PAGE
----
. The expedition is evidenced by a damaged rock inscription showing Menkauhor's titulary which is one of the few attestations dating to his lifetime. The mines of Sinai had been exploited since the Third Dynasty (2686 BC–2613 BC), and both Menkauhor's predecessor Nyuserre Ini and successor Djedkare Isesi sent expeditions to the Wadi
(also spelled Maghara or Magharah, meaning "The Valley of Caves" in Egyptian Arabic), is an archaeological site located in the southwestern Sinai Peninsula, Egypt. It contains pharaonic monuments and turquoise mines dating from the Old, Middle and New Kingdoms of Ancient Egypt. The Ancient Egyptians knew the site as "the Terraces of Turquoise."
Very little is known of Sanakht's activities during his reign. The presence of reliefs depicting him in the Sinai at Wadi
together with those of Djoser and Sekhemkhet suggest an important Egyptian presence there at the time of the Third Dynasty. Expeditions were launched for the procurement of mineral resources, in particular turquoise.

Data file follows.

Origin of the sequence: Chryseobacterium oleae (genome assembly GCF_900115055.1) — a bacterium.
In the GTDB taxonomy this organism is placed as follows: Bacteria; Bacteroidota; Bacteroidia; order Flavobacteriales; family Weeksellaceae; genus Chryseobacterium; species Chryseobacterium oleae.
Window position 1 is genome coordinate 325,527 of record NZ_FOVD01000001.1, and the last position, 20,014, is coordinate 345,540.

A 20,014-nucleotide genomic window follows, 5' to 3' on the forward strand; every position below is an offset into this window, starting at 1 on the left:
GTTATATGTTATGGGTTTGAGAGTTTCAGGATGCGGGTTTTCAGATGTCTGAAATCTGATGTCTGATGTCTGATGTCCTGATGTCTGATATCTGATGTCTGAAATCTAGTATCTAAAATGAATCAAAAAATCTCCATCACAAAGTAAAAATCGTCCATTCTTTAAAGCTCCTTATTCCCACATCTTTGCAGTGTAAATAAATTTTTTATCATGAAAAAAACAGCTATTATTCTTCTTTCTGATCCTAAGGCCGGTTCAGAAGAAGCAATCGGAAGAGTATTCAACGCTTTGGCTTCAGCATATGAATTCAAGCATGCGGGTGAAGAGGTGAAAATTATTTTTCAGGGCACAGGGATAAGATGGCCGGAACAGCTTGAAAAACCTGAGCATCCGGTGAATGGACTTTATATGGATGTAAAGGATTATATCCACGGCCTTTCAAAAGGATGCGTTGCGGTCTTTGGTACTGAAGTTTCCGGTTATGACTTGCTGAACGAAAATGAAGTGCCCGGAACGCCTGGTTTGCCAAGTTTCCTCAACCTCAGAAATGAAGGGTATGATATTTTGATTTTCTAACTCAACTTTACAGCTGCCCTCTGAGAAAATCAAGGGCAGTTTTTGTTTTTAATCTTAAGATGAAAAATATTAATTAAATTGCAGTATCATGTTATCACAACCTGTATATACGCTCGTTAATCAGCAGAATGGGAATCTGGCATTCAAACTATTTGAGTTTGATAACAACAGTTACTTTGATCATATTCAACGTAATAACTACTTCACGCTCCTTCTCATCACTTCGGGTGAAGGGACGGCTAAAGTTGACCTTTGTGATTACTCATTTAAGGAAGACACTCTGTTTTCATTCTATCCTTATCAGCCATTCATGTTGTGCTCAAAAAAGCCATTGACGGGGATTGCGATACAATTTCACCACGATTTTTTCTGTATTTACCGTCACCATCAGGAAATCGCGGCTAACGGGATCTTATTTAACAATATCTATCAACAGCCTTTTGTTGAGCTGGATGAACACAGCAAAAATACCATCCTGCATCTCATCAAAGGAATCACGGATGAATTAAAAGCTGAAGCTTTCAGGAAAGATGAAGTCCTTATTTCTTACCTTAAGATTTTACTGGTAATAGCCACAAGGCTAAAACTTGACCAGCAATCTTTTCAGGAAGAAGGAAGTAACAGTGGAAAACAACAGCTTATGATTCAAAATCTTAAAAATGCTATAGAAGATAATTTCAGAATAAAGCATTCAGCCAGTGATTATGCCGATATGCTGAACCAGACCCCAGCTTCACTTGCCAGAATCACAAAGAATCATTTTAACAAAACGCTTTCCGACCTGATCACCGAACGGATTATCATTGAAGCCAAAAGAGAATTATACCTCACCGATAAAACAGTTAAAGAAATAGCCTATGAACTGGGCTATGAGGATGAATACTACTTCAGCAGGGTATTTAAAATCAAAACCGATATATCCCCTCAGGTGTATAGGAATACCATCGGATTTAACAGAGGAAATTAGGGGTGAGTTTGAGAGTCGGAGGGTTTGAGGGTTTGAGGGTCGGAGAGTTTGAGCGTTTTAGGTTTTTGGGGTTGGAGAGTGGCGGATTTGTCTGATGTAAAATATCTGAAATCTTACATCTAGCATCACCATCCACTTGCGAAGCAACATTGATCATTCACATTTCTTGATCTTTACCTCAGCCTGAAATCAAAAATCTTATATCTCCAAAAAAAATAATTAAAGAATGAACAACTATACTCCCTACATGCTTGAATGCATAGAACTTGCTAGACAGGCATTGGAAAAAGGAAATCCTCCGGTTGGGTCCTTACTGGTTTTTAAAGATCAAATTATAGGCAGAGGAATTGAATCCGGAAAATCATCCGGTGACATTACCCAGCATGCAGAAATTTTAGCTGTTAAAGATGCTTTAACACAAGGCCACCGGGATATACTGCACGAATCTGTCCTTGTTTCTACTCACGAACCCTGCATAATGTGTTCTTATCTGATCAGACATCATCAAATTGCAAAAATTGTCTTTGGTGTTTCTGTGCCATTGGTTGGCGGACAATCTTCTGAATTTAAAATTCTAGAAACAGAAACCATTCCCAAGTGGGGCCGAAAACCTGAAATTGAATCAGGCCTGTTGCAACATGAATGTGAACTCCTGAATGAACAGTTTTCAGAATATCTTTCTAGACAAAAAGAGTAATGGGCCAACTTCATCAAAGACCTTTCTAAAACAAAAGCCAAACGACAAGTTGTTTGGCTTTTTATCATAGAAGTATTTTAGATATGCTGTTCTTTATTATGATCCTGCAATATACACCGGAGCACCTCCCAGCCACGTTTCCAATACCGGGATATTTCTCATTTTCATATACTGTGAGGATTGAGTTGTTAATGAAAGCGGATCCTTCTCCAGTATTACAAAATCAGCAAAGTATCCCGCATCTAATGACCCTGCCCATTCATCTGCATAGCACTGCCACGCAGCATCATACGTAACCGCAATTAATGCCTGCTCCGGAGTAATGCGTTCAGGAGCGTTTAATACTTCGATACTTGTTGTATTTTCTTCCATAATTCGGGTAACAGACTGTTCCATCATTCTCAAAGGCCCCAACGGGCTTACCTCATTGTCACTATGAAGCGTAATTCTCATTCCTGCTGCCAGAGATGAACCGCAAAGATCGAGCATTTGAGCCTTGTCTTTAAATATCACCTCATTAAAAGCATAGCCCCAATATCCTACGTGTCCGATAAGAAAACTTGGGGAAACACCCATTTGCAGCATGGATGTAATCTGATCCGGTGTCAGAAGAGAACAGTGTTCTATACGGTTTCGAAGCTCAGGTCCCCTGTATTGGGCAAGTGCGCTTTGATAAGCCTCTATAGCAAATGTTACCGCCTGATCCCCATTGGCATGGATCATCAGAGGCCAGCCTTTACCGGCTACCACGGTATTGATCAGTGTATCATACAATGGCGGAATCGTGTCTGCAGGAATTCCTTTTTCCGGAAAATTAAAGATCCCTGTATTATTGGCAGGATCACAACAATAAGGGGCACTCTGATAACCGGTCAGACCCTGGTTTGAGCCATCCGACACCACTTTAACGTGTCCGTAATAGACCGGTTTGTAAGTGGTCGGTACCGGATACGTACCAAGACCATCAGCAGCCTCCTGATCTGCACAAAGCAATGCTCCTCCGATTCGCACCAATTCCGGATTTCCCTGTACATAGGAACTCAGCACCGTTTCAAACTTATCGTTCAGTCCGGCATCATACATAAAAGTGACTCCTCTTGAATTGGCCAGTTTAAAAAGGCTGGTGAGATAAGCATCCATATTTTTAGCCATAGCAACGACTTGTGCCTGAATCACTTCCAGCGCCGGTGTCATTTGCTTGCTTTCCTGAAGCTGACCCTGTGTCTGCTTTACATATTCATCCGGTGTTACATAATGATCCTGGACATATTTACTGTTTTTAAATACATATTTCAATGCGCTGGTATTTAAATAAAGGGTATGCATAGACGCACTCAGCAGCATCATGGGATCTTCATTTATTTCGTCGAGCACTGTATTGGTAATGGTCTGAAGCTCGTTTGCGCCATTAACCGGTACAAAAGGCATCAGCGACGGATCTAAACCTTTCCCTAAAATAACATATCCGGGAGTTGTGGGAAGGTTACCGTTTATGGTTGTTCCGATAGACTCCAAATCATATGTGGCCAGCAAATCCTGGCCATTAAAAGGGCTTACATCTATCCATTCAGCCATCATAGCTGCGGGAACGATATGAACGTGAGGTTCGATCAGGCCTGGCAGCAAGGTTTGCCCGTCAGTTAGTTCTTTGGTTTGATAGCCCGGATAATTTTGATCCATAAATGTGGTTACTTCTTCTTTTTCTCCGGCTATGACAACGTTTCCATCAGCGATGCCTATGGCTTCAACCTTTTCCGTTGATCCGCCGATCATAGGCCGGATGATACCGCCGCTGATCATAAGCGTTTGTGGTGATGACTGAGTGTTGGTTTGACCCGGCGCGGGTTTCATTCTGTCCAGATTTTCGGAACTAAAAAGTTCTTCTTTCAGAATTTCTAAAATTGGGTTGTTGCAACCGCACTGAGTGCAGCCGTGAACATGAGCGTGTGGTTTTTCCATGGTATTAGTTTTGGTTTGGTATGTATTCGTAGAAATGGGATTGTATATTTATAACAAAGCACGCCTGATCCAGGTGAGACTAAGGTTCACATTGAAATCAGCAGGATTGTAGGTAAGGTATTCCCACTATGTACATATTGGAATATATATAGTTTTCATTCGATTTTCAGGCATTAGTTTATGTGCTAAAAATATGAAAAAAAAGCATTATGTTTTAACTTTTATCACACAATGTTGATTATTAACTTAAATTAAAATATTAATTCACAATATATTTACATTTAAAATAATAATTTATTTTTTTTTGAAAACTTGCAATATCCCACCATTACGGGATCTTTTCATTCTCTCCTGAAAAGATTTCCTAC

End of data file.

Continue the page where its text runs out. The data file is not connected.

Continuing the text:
Pepi II seems to have carried on foreign policy in ways similar to that of his predecessors. Copper and turquoise were mined at Wadi
in the Sinai, and alabaster was quarried from Hatnub. He is mentioned in inscriptions found in the Phoenician city of Byblos in ancient Palestine.
East of Egypt, Nyuserre commissioned at least one expedition to the Wadi
in Sinai, where mines of copper and turquoise were exploited during much of the Old Kingdom. This expedition left a large rock relief, now in the Egyptian Museum in Cairo. The relief shows Nyuserre "smiting the Bedouins of all foreign lands, the great god, lord of the two lands".